The Canadian participation in the NATO mission in Afghanistan changed dramatically in 2005, with immediate consequences for the LER. Until early that year, Canadian participation had been small scale and centred in Kabul in the relatively peaceful north of the country. The American-led International Security Assistance Force mission in Afghanistan had since 2001 been involved in small-scale fighting with scattered Taliban forces. The Canadian contribution to the conflict consisted at first of snipers from JTF 2 and the PPCLI working with American Units, less than 100 soldiers in all. The rest of the Canadian contingent was employed in support of civilian aid efforts and training Afghan forces. Even training in Afghanistan could be a dangerous business as Canadians discovered in April 2002 when four members of 3PPCLI were killed and eight injured in an accidental bombing by American aircraft.

By 2005 the situation in the south around Kandahar was deteriorating. American preoccupation with Iraq allowed the Taliban to recover from their initial defeat and resume the offensive. In February 2005 Canada’s Defence Minister announced a doubling in the number of troops committed to Afghanistan from 600 to 1200. By the end of the year the commitment had nearly doubled again to a battle group of 2300 personnel. More significantly, the Canadian Force moved from the relatively quiet environs of Kabul to take over the leading role in the multi-national brigade that was attempting to stem the Taliban revival around Kandahar. The changed situation in Afghanistan had immediate consequences for the LER.

The Regiment was asked to supply a Defence and Security Platoon for 1PPCLI when they deployed to Afghanistan at the beginning of 2006. Selection and training for the Platoon, which eventually comprised 21 soldiers from the LER and 12 from the Calgary Highlanders, began in April, 2005. On May 2 the Platoon officially stood up. They spent the summer on ELOC (Essential Level of Capability) training at Wainwright and from September to the end of the year engaged in Theatre Mission Specific Training in Edmonton.(44)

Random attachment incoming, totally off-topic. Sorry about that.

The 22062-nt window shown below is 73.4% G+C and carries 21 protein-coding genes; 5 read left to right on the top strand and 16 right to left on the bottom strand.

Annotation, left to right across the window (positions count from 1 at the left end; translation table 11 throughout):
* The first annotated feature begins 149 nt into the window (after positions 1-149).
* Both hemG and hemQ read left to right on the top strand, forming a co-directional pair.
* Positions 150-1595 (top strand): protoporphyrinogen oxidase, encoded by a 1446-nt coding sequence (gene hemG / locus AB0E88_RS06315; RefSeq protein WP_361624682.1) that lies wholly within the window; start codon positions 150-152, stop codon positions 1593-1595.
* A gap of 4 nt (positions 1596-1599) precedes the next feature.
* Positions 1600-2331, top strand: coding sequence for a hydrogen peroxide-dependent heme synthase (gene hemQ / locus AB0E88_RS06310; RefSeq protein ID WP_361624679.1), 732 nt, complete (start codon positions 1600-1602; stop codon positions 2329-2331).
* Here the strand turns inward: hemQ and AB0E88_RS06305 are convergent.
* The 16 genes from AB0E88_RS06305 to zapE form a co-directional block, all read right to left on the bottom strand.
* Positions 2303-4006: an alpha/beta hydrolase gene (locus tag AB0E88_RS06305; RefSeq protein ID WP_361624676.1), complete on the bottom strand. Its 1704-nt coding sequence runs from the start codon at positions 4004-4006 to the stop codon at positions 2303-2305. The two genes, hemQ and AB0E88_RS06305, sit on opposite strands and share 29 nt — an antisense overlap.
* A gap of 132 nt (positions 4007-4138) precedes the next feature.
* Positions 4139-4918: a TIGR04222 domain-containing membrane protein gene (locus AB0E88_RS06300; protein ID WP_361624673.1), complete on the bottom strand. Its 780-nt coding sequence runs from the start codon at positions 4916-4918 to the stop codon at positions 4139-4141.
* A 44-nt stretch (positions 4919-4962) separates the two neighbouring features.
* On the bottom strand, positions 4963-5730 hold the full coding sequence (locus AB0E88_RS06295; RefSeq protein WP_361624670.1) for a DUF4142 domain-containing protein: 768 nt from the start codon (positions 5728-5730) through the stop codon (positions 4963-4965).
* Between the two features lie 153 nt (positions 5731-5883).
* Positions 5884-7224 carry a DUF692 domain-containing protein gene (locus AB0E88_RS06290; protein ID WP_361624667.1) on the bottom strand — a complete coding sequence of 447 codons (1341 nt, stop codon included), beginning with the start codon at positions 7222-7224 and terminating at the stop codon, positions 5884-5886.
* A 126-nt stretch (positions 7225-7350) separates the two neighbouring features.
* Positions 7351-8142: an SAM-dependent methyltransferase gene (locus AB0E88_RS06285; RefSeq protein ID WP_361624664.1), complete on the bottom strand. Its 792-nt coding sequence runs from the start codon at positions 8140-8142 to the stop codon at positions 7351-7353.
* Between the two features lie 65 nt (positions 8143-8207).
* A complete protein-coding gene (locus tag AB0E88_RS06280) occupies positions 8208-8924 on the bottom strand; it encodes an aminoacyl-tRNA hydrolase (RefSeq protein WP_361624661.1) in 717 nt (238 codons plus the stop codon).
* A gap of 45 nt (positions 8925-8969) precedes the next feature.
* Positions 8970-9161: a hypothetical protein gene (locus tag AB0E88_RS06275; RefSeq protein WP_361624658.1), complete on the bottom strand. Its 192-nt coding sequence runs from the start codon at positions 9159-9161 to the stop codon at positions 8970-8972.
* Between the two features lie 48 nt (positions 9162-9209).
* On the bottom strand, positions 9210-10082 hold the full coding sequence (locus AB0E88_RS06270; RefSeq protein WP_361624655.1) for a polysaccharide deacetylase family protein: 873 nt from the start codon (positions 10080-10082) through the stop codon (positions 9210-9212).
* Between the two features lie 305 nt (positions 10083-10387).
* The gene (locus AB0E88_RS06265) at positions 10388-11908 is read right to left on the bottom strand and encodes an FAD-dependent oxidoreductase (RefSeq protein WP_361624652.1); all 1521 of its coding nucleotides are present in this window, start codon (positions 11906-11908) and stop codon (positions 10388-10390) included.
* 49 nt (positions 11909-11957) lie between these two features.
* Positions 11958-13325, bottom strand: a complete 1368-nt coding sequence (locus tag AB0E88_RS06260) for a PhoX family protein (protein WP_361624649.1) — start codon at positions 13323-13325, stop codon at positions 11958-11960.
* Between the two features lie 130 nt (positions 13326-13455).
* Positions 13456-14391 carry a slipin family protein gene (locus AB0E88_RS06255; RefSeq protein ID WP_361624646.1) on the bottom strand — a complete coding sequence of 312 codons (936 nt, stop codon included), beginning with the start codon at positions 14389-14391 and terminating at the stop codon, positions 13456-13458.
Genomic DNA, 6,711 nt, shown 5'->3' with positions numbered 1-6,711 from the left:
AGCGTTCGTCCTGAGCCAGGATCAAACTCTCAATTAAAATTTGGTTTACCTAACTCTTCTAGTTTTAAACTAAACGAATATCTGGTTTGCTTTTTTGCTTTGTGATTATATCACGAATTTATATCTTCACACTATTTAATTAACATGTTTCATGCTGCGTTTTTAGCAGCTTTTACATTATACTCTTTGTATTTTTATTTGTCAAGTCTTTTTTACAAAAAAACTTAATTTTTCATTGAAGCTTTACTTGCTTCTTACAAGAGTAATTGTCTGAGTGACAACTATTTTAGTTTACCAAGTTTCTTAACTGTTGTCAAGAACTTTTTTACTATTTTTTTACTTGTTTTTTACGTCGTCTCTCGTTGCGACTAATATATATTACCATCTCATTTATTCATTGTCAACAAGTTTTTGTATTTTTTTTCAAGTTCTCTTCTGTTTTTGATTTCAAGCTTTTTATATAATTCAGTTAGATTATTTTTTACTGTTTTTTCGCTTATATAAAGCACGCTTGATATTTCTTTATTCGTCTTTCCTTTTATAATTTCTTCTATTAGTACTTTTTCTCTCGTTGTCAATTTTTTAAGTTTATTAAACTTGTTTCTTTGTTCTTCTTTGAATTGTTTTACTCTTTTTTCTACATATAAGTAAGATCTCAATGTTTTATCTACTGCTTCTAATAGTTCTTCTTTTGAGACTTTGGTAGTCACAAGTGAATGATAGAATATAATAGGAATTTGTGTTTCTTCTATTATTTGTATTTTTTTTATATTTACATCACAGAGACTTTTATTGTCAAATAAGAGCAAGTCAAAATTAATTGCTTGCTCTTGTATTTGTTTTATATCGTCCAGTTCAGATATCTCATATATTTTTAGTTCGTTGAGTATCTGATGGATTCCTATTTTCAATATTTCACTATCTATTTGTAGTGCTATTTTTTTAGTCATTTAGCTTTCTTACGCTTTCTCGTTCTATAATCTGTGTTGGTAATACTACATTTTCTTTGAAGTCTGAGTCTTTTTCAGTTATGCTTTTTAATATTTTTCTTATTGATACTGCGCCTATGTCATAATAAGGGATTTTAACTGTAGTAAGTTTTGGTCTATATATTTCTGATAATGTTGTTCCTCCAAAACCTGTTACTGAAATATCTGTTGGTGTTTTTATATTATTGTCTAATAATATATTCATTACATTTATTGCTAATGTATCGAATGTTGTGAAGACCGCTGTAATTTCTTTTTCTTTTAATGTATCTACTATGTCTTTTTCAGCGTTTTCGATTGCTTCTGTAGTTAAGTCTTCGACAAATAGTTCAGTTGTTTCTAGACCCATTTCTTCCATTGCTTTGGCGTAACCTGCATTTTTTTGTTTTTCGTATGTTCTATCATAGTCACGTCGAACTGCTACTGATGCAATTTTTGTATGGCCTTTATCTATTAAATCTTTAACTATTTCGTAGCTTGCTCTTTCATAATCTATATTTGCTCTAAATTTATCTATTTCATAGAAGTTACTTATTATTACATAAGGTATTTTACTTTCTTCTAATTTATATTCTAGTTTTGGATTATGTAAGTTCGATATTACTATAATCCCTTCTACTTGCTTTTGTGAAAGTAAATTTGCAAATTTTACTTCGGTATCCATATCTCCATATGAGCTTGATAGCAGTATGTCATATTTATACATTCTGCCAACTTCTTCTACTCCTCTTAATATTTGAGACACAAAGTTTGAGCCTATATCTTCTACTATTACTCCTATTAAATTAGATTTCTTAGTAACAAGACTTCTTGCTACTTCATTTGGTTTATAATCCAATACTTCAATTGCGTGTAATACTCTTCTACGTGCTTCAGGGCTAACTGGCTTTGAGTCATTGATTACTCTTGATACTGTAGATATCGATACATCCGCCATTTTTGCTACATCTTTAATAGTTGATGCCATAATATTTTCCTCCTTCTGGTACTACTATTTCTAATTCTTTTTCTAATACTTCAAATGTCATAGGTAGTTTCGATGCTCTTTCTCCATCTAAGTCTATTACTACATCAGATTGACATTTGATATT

The Loyal Edmonton Regiment Military Museum.

Troops carry out final equipment checks prior to departing on an escort task.

The Loyal Edmonton Regiment Military Museum.

An RG-31 Nyala armoured vehicle at a halt during an escort mission.

The Defence and Security Platoon, under the command of Lt Robert Gliddon of the LER deployed to Afghanistan at the end of January, 2006. Contact with the enemy started almost immediately while the Platoon was undergoing operational training in Kandahar. A convoy in which they were travelling to familiarize them with the routes was ambushed on 28 February, 2006, and came under Rocket Propelled Grenade and machine gun fire, fortunately with no casualties to the Canadians. From March to August the Platoon was responsible for more than 160 convoy escort patrols from Kandahar Air Field to various Forward Operating Bases in the area. They used G Wagons and RG-31 Armoured Vehicles for these tasks. These missions were always dangerous, with frequent attacks by Vehicle Borne Improvised Explosive Devices. On August 3, 2006, Lt Doug Thorlakson, for many years a sergeant in the LER and now a platoon commander of the NEC Transport Platoon was wounded by shrapnel when he saved a patrol by opening fire on and exploding an Afghan vehicle intent on attacking his column. Sadly, just days before the deployment ended, a Platoon G Wagon was involved in a collision with a civilian truck that resulted in the death of Master Corporal Raymond Arndt and injuries to Corporals Gagnon and Van Leeuwen. This was the Regiment’s first death on operations since the end of the Second World War.